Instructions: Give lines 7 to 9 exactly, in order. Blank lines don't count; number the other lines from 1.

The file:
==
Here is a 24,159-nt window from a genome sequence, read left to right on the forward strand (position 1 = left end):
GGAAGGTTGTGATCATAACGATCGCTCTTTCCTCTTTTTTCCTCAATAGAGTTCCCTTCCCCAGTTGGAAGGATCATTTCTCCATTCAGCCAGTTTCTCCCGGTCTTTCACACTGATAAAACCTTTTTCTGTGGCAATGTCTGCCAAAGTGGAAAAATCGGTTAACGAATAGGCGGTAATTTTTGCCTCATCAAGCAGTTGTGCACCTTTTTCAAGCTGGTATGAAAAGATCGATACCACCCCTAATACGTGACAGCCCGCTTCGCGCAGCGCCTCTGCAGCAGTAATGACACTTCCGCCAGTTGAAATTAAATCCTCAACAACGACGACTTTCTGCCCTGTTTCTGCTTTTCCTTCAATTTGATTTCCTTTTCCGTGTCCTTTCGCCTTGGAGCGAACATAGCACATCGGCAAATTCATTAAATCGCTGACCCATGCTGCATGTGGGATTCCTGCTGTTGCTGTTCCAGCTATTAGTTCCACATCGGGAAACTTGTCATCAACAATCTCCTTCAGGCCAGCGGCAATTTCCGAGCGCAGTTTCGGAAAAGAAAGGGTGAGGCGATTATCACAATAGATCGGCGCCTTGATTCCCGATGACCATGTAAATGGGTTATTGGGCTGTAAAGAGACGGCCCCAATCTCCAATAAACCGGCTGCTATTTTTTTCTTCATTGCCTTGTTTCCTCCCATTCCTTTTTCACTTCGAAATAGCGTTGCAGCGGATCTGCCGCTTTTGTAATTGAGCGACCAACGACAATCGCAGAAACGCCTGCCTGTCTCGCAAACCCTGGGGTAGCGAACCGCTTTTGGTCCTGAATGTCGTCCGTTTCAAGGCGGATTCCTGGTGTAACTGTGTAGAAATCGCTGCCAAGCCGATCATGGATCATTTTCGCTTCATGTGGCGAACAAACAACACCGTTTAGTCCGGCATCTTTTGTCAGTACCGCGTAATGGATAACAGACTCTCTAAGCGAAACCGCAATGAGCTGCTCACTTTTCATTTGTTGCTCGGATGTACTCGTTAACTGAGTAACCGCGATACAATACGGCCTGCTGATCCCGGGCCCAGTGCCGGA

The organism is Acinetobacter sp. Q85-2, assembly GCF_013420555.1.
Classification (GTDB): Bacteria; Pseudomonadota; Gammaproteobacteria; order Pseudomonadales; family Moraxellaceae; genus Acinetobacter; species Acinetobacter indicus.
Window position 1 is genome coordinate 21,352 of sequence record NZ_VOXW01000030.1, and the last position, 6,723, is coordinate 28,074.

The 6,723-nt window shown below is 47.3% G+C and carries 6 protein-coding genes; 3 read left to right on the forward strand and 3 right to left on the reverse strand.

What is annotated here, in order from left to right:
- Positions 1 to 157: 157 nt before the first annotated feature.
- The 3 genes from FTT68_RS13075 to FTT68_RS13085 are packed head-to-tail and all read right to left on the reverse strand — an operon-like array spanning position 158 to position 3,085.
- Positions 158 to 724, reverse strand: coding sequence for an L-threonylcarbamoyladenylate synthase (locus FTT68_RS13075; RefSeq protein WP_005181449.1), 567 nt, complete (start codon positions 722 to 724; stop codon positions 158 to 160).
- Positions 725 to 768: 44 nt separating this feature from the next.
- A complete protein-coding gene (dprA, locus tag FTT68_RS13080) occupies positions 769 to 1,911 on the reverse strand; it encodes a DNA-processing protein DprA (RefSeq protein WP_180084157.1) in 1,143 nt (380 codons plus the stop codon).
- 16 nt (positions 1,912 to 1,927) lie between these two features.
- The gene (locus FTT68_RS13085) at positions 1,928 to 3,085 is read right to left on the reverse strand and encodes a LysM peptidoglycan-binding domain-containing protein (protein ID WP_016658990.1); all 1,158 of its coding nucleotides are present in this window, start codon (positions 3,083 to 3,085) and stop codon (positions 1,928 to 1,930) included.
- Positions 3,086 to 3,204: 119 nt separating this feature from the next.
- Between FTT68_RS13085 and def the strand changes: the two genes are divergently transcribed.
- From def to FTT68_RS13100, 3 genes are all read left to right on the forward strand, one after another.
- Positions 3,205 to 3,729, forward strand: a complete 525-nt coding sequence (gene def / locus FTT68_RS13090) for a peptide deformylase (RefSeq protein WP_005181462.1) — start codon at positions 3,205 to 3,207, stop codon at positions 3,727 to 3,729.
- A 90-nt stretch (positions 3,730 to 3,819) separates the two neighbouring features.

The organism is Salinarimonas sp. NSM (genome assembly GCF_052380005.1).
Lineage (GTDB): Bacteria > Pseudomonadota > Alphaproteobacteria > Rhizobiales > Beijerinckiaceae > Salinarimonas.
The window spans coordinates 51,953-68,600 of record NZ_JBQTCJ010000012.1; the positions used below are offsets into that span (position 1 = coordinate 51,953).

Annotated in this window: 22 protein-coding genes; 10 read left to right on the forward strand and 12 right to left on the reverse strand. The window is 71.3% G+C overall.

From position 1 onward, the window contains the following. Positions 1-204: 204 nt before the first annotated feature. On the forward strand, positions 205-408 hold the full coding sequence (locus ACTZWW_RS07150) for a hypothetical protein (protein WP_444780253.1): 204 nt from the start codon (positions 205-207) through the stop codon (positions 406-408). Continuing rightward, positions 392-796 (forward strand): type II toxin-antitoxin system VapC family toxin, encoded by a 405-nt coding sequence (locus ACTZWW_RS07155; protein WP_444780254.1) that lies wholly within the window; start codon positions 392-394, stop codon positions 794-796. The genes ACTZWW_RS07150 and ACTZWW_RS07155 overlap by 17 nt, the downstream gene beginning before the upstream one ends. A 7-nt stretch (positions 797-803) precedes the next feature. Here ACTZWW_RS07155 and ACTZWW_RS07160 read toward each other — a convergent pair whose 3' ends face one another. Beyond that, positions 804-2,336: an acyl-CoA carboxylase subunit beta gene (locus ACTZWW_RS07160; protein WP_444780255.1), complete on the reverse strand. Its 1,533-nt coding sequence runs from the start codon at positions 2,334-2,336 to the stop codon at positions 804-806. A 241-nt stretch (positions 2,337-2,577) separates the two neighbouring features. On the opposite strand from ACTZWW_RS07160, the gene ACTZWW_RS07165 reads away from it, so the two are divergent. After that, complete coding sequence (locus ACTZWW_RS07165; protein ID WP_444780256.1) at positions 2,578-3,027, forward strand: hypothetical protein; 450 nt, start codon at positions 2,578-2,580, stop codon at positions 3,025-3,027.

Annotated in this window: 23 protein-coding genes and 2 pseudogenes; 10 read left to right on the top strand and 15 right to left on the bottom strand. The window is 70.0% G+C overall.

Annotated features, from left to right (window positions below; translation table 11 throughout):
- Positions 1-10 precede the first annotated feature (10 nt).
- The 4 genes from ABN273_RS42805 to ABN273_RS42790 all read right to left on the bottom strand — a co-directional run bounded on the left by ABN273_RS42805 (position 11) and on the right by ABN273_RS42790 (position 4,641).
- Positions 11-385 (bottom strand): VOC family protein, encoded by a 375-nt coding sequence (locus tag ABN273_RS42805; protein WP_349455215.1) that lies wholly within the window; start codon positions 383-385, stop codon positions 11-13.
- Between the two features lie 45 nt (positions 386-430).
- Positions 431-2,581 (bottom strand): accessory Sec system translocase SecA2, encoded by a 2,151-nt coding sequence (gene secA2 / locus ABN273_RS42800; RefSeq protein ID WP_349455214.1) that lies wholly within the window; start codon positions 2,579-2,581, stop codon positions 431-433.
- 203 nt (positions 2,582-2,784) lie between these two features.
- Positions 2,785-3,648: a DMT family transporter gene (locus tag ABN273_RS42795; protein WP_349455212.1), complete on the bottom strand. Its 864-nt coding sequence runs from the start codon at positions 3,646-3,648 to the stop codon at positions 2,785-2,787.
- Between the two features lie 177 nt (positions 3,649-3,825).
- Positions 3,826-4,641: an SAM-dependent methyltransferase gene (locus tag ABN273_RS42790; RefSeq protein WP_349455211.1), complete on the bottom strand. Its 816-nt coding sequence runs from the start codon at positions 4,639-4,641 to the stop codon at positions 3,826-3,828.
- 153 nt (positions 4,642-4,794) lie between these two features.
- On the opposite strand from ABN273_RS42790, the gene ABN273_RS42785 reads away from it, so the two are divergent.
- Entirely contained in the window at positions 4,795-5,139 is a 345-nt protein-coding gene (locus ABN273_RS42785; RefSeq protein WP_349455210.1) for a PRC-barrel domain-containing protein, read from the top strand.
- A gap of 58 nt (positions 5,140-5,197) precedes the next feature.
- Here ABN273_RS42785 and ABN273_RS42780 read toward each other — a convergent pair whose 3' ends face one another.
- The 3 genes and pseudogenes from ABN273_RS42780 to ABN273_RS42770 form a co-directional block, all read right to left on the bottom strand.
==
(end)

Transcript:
What is annotated here, in order from left to right:
- Positions 1 to 157: 157 nt before the first annotated feature.
- The 3 genes from FTT68_RS13075 to FTT68_RS13085 are packed head-to-tail and all read right to left on the reverse strand — an operon-like array spanning position 158 to position 3,085.